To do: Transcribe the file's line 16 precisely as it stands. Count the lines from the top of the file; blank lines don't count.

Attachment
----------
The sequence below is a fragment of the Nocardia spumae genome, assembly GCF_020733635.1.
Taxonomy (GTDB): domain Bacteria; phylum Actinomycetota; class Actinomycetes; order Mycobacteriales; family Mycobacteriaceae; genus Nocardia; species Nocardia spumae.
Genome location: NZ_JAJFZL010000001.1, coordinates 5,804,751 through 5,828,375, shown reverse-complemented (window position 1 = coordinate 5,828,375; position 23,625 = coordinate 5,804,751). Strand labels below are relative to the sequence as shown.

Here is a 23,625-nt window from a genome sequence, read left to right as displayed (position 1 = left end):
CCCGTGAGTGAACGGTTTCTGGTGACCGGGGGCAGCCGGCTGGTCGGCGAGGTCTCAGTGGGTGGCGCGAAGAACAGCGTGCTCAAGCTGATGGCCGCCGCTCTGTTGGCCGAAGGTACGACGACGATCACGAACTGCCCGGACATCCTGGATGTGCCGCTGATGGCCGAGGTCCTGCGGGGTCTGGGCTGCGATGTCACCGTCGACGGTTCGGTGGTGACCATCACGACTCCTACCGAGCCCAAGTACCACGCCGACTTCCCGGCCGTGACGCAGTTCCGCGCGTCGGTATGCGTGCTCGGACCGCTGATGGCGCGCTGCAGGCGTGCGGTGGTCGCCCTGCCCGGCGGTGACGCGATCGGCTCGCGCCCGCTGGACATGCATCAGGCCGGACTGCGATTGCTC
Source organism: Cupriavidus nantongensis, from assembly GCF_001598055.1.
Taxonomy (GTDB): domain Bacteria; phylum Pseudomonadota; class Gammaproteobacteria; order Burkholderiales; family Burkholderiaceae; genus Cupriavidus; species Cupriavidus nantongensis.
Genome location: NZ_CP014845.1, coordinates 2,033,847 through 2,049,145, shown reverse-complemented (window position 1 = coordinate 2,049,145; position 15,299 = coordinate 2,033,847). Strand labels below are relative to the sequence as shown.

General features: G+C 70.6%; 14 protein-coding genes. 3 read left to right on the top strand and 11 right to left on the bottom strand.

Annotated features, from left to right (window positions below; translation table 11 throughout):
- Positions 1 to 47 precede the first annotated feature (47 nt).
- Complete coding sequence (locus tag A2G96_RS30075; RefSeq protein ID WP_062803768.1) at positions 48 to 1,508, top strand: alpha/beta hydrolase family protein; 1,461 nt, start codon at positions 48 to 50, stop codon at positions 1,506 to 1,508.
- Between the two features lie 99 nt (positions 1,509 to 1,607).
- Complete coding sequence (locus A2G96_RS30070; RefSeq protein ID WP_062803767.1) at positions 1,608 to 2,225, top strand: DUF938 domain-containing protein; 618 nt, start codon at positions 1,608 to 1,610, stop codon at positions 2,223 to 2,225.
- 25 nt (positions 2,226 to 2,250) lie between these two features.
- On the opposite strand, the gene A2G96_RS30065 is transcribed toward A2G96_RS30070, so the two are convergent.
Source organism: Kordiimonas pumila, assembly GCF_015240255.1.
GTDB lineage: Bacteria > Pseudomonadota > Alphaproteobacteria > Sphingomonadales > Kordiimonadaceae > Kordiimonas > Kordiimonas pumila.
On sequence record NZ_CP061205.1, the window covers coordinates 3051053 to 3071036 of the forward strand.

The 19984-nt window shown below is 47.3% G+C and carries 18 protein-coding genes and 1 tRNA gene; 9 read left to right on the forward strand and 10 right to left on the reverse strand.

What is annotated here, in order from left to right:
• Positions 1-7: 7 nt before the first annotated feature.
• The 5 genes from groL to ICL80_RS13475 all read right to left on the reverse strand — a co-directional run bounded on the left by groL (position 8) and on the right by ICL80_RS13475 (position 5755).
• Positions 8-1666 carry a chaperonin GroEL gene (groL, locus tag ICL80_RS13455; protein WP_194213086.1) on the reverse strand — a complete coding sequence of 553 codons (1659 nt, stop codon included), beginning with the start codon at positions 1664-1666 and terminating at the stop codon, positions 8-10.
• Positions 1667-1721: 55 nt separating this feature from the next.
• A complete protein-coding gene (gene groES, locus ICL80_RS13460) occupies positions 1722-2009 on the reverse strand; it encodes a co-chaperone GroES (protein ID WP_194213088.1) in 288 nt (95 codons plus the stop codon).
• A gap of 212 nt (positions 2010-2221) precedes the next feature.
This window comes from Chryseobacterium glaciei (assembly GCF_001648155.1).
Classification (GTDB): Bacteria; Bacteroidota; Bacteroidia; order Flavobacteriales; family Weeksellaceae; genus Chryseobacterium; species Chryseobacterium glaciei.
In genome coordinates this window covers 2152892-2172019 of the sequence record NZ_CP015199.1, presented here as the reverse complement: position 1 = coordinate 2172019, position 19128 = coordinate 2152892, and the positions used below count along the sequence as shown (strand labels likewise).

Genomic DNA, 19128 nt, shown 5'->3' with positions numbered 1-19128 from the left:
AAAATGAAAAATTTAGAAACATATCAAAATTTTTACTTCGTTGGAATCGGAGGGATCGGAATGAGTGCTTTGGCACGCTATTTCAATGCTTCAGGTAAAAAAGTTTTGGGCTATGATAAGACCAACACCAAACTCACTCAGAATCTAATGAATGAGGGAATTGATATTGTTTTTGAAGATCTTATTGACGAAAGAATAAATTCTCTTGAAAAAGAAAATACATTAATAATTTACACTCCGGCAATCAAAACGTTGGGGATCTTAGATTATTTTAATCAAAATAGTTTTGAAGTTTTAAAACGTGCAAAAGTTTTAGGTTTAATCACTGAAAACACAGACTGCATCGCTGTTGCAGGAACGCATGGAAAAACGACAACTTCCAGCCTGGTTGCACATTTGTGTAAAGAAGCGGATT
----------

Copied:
- On the opposite strand, the gene A2G96_RS30065 is transcribed toward A2G96_RS30070, so the two are convergent.